Tiburtio Massaino wrote a Canzona for eight trombones, published in Raverio's 1608 collection.

Johann Heinrich Schmelzer wrote several sonatas that included trombones—such as his Sonata à 7 for two cornetts, two trumpets, three trombones, and basso continuo.

Daniel Speer published a four-part sonata in Neu-gebachene Taffel-Schnitz (1685). In 1687, Speer published the first written instruction in sackbut (and several other instruments) playing: Grund-richtiger/kurtz/leicht und noethiger Unterricht der Musicalischen Kunst. The second edition in 1697 provides two three part sonatas for trombones.

An English work of note from this period is Matthew Locke's Music for His Majestys Sagbutts and Cornetts, a suite for Charles II's coronation 1661.[35]

Light music[edit]

Non-serious music, often based on dances for festive occasions, rarely had specified instrumentation. Often you find something like "per diversi musici". Indeed, the groups that would perform them would often be full of multi-instrumentalists.[36]

Johann Pezel wrote for Stadtpfeifer with his Hora decima musicorum (1670), containing sonatas, as well as Fünff-stimmigte blasende Music (1685) with five-part intradas and dance pieces.

Well known pieces from Germany includes Samuel Scheidt's Ludi Musici (1621) and Johann Hermann Schein's Banchetto musicale (1617).[36]

The first English piece scored for trombone is John Adson's Courtly Masquing Ayres (1611). Another light collection suitable for including trombones is Anthony Holborne's Pavans, Galliards, Allmains, and other short Aeirs both Grave and Light in Five Parts for Viols, Violins or Other Musicall Winde Instruments (1599).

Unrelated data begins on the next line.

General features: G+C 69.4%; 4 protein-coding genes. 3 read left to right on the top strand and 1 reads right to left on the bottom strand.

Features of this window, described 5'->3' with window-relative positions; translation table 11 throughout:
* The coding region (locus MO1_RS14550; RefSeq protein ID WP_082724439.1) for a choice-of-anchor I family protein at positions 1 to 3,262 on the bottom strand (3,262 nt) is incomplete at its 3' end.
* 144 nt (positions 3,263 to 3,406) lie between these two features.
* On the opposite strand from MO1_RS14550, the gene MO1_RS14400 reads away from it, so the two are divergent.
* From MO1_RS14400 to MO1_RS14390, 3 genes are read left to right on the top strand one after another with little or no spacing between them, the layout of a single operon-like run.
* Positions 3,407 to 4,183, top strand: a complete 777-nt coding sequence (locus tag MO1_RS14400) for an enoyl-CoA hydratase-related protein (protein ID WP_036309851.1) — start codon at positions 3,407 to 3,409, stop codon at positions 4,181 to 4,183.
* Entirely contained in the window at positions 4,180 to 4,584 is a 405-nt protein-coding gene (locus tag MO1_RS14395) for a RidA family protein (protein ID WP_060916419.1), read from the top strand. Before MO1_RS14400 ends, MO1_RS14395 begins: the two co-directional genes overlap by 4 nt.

Sacred music[edit]

Musicians gallery from the funeral of Charles III, Duke of Lorraine. The gallery has a mix of instruments and musicians including singers, sackbuts, bass shawms, cornetts, lutes, viols (both bowed and plucked).

Trombonists were in the regular ensemble at St. Mark's Venice from its formation in 1568 until they left the payroll in 1732.[37] The first two ensemble directors—maestro di concertiGirolamo Dalla Casa (1568–1601) and Giovanni Bassano (1601–1617)—were cornett players and the nucleus of the group was two cornetts and two trombones, although for the larger ceremonies many extra players were hired. During a mass attended by the Doge, evidence suggests they would have played a canzona in the Gradual after the Epistle and the Agnus Dei, a sonata in the Offertory as well as reinforcing vocal parts or substituting for absent singers.[38]

This ensemble was used extensively by Giovanni Gabrieli in pieces substantially for brass, voices and organ in Venice up until his death in 1612. He was greatly influential in Venetian composers in other churches and confraternities, and his early baroque and cori spezzati style is seen in contemporaries like Giovanni Picchi and Giovanni Battista Grillo.

It is suggested that Monteverdi wrote his Vespro della Beata Vergine (1610) as a pitch for employment at St. Mark's as successor to Giovanni Gabrieli. In addition to the Magnificat, two movements specify trombones: the opening "Deus in adiutorium" is for six voices, two violins, two cornetts, three trombones, five viole da braccio and basso continuo; Sonata sopra "Sancta Maria, ora pro nobis" is for soprano, two violins, two cornetts, three trombones (one of which can be a viola da braccio) and basso continuo. Monteverdi also leaves the option to use trombones as part of the "sex instrumentis" of the Dixit Dominus and in the instrumental Ritornello a 5 between verses of Ave maris stella.[39]